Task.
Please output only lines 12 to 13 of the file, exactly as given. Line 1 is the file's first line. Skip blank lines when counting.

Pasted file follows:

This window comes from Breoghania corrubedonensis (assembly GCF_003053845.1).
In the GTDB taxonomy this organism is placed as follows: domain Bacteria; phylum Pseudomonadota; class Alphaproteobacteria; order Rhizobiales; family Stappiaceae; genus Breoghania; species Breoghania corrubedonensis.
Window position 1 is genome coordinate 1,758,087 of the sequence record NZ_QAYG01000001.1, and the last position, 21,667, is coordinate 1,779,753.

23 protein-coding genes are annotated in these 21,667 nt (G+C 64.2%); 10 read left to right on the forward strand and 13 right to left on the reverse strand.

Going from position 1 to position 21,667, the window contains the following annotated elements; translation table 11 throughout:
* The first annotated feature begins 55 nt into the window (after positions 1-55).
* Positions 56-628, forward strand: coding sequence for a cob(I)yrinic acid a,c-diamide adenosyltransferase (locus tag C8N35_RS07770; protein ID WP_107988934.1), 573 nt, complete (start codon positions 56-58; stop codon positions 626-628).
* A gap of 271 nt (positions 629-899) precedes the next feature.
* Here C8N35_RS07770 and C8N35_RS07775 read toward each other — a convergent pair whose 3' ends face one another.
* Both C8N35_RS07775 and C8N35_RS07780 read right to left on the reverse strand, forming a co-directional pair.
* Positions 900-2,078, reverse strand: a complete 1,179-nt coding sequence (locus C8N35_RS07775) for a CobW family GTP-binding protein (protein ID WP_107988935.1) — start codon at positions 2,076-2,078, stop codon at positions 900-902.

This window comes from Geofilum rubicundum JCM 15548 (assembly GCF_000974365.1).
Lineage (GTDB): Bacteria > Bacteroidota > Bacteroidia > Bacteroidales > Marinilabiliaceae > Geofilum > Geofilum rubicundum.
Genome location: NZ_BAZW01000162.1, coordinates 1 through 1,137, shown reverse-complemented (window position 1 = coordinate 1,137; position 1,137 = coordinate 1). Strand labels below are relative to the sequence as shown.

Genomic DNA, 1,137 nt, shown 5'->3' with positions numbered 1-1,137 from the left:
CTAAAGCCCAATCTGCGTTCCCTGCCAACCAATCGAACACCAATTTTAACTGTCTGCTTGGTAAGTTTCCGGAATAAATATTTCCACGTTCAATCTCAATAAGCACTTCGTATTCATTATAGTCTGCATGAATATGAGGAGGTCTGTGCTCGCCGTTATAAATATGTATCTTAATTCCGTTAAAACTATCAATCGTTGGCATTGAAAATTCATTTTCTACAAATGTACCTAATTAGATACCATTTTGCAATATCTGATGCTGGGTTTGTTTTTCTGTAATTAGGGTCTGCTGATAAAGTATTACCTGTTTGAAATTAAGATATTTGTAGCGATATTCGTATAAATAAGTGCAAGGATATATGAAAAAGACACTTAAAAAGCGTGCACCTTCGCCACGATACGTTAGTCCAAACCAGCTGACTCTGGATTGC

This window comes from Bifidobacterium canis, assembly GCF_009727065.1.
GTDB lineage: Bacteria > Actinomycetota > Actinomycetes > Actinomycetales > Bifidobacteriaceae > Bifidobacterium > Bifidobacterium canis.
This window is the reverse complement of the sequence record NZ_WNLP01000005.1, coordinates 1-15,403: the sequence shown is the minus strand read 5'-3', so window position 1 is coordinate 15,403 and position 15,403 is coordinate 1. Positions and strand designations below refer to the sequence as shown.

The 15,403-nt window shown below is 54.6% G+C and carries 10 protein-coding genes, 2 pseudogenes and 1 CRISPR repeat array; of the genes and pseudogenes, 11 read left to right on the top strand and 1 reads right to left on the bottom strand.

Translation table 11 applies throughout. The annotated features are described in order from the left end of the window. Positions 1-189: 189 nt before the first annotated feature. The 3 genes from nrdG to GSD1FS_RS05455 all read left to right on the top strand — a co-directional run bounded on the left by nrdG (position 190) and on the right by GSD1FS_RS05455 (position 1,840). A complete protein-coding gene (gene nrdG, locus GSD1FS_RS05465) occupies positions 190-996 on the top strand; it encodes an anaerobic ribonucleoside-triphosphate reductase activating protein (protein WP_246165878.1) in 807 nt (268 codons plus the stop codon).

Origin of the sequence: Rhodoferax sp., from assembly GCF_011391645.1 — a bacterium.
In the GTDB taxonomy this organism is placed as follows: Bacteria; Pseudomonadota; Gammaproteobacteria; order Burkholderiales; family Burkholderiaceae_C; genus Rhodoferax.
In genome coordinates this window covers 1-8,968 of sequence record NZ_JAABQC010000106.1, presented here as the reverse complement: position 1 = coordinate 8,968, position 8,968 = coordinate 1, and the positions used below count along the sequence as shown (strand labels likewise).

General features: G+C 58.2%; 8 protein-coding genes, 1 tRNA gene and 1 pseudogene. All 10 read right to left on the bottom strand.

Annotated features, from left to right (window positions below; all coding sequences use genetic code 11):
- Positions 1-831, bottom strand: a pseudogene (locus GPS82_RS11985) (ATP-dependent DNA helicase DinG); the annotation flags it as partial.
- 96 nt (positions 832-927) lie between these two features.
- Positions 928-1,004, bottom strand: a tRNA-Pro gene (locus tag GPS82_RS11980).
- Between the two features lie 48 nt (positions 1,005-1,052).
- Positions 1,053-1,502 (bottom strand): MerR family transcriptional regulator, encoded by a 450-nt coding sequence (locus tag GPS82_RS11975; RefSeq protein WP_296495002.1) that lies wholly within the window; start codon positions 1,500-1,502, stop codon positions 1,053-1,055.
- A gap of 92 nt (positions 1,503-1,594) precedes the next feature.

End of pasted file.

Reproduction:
This window comes from Geofilum rubicundum JCM 15548 (assembly GCF_000974365.1).
Lineage (GTDB): Bacteria > Bacteroidota > Bacteroidia > Bacteroidales > Marinilabiliaceae > Geofilum > Geofilum rubicundum.